Saturday, March 11, 2023

Book: Planet of Women

 Unnatural Death by Dorothy L. Sayers HarperPaperbacks,  Original copyright 1927

Provenance: The Crazy Book Lady, a used bookstore in Acworth, Georgia. I wanted to pick up a back-up book when I was down there (you readers know what I mean - a book for just in case I finished the book I was reading). The shop is in a small mall off the main road, noted only by a simple sign declaring "Books", and also handles U-Haul rentals. Could not find the next Mick Herron book, and did not feel like another LaCarre, but did stumble across a Sayers that I had not yet read.

Review: Let me digress immediately. I always found the Bogart version of the Big Sleep (1947) interesting for many reasons, and one of them is the power of women in the film. Bogart is Phil Marlowe is at the center, sure, and we also have the old General's two daughters (Lauren Bacall and Martha Vickers, who throw themselves at Marlowe) but also the chief villainess (Agnes Lowzier, who does not), and Dorothy Malone as the bookstore owner who looks beautiful without her glasses. And a female cabbie (Joy Barlowe) for a short bit. And what struck me at the time was that Bogart/Marlowe just pops into the cab without giving the fact it was driven by a woman a second thought. It is a movie, though with a male lead spends most of his time interacting with women.

And that is the same vibe I got from Unnatural Death. Yes, Sayers did a great women-centric book in Gaudy Night, and some day I may even talk about it. But the plot of Unnatural Death is controlled by its women, and Lord Peter Wimsey and his buddy Inspector Parker are often secondary and reactive to their actions. I fact, most of the men come off as second-best - they are there where their positions of power, banned to women, are needed (doctors, lawyers, law enforcement), but are come off the worse for wear (haughty, pedantic, and/or fools).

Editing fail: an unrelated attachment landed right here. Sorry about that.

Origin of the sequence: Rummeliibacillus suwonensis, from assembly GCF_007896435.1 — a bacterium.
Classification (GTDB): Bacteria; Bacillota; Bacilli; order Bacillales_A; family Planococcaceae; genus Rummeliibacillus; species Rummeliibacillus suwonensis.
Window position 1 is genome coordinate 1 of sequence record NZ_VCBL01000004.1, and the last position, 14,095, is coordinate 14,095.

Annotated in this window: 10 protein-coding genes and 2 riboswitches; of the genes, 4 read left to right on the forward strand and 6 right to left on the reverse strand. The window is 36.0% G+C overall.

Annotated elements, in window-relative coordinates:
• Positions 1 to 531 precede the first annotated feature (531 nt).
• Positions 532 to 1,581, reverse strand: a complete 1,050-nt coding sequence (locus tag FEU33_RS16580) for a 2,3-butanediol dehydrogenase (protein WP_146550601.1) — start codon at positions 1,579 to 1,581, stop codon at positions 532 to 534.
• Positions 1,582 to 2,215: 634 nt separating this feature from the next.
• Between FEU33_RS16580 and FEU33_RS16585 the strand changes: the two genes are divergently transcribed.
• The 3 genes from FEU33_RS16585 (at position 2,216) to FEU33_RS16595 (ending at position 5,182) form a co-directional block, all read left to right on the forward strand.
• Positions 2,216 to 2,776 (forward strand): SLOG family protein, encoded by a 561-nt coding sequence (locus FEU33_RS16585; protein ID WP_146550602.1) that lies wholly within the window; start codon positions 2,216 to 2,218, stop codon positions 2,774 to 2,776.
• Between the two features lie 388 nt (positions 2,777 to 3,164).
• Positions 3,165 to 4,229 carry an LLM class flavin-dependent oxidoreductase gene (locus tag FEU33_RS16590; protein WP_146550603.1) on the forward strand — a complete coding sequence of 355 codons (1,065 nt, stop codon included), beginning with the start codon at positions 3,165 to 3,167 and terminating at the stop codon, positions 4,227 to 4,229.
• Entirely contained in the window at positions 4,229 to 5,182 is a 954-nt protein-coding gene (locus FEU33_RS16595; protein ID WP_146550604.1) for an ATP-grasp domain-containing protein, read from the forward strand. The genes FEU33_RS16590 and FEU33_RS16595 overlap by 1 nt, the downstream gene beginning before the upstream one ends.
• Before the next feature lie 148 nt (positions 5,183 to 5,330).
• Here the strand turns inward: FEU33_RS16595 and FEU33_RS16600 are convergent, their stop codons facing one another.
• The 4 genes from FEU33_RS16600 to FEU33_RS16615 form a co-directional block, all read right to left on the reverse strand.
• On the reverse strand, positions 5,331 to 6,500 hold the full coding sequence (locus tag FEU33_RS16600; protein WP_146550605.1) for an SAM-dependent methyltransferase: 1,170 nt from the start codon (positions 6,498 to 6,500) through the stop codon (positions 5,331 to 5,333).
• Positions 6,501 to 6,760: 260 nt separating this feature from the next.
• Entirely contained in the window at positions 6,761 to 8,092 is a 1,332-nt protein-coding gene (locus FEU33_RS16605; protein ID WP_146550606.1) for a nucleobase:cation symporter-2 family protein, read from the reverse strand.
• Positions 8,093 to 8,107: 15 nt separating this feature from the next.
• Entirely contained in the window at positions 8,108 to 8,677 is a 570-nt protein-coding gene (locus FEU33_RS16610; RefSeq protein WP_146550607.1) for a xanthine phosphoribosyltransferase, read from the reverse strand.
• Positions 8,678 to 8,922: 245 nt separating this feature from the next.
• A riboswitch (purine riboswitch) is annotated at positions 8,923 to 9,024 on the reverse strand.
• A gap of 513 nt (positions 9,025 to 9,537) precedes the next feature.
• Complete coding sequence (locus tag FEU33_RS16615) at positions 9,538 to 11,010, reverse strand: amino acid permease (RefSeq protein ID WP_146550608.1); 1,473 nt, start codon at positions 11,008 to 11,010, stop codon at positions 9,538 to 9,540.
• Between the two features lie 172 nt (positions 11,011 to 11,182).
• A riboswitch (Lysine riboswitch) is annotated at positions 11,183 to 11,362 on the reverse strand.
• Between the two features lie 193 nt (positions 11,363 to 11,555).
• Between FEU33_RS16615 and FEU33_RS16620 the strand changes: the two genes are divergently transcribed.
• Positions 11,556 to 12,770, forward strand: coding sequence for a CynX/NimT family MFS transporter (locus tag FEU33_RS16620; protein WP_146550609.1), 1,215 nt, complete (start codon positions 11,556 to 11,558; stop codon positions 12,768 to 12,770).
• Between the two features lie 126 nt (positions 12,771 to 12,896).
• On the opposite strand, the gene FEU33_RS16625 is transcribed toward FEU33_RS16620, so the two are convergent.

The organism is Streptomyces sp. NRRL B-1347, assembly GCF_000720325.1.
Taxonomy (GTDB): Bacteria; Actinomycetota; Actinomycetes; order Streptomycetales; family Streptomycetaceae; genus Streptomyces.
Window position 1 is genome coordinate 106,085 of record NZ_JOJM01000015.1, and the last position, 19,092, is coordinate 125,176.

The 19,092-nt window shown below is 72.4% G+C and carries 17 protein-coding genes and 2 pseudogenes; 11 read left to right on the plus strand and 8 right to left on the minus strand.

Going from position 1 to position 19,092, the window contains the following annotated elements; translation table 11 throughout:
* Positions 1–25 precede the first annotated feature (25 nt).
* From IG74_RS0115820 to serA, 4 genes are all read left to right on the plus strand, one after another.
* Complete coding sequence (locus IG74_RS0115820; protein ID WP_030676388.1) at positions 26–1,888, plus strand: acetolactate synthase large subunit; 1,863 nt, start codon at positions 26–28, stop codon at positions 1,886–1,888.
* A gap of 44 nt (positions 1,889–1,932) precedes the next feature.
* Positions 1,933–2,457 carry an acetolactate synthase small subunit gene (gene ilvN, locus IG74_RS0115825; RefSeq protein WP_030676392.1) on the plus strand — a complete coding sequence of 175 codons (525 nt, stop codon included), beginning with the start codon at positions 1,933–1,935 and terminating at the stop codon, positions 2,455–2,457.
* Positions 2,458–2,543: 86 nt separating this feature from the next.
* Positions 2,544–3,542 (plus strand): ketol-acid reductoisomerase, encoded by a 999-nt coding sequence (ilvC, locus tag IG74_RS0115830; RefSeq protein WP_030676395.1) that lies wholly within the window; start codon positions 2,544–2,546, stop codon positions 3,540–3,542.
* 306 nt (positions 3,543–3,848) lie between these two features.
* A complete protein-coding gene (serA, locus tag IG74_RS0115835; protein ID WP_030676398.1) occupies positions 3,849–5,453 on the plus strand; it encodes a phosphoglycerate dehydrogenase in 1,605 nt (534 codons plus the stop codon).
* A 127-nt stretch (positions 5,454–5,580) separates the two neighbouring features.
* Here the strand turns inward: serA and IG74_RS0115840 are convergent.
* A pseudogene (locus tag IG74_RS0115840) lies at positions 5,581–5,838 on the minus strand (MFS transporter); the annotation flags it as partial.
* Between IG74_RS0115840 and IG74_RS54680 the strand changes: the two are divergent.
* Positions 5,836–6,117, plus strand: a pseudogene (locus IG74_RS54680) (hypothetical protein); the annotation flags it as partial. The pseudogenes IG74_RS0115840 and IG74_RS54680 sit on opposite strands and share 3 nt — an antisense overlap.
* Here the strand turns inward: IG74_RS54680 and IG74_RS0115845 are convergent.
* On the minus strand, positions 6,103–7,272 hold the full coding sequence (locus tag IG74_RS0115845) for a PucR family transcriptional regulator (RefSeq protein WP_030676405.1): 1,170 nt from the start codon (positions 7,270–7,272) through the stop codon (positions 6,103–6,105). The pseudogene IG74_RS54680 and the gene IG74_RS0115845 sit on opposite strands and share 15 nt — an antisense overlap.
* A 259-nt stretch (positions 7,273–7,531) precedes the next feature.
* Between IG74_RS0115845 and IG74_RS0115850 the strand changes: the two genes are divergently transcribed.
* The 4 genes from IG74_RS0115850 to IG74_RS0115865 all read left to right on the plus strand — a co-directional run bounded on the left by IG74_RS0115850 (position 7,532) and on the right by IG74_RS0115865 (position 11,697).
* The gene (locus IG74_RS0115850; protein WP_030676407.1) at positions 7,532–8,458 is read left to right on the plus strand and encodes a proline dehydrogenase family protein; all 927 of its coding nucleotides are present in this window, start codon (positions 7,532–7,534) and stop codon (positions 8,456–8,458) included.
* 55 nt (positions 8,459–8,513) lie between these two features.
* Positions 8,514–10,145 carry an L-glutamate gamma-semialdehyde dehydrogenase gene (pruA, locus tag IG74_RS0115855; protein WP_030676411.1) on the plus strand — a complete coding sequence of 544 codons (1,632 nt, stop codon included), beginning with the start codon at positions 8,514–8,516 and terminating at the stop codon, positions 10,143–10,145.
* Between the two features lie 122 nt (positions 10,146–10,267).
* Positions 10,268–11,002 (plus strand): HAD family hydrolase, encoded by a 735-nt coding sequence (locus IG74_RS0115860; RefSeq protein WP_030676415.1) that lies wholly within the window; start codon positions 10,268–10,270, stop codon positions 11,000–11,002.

Let me lay out the plot in brief. This is the most murder-mystery-like of the Lord Peter books in that it obeys a lot of traditional tropes. By this point in his career Lord Peter has established himself as an effective consulting detective, making mysteries and murder his habit. A discussion of "perfect murders" that no one even considers a crime occurs, boosted by a chance encounter at a restaurant, which puts him on the case. An old woman dies. She has cancer, but her demise is still sudden. She has stated that her Grand-Niece inherits all, but refuses to make a will. And there is enough little weirdnesses around the situation that Lord Peter, with Parker in tow, investigates. 

And part of that investigation is assigning a female operative to the deceased's home town. Miss Climpson is a proper, dedicated, older, single woman with a High Anglican background and a rational mind. Peter puts her in town so she can ask questions that a man would not get proper answers about. And she falls in with the gossipy small-town lift of the community and shows herself to be every proper bit an investigator (by the way, she apparently predates Miss Marples by a couple years, though she is late to the field of Lady Detectives in general). The end of the book  is a cascade of her convincing herself to put herself in harms' way while Wimsey and Parker are still sorting out threads.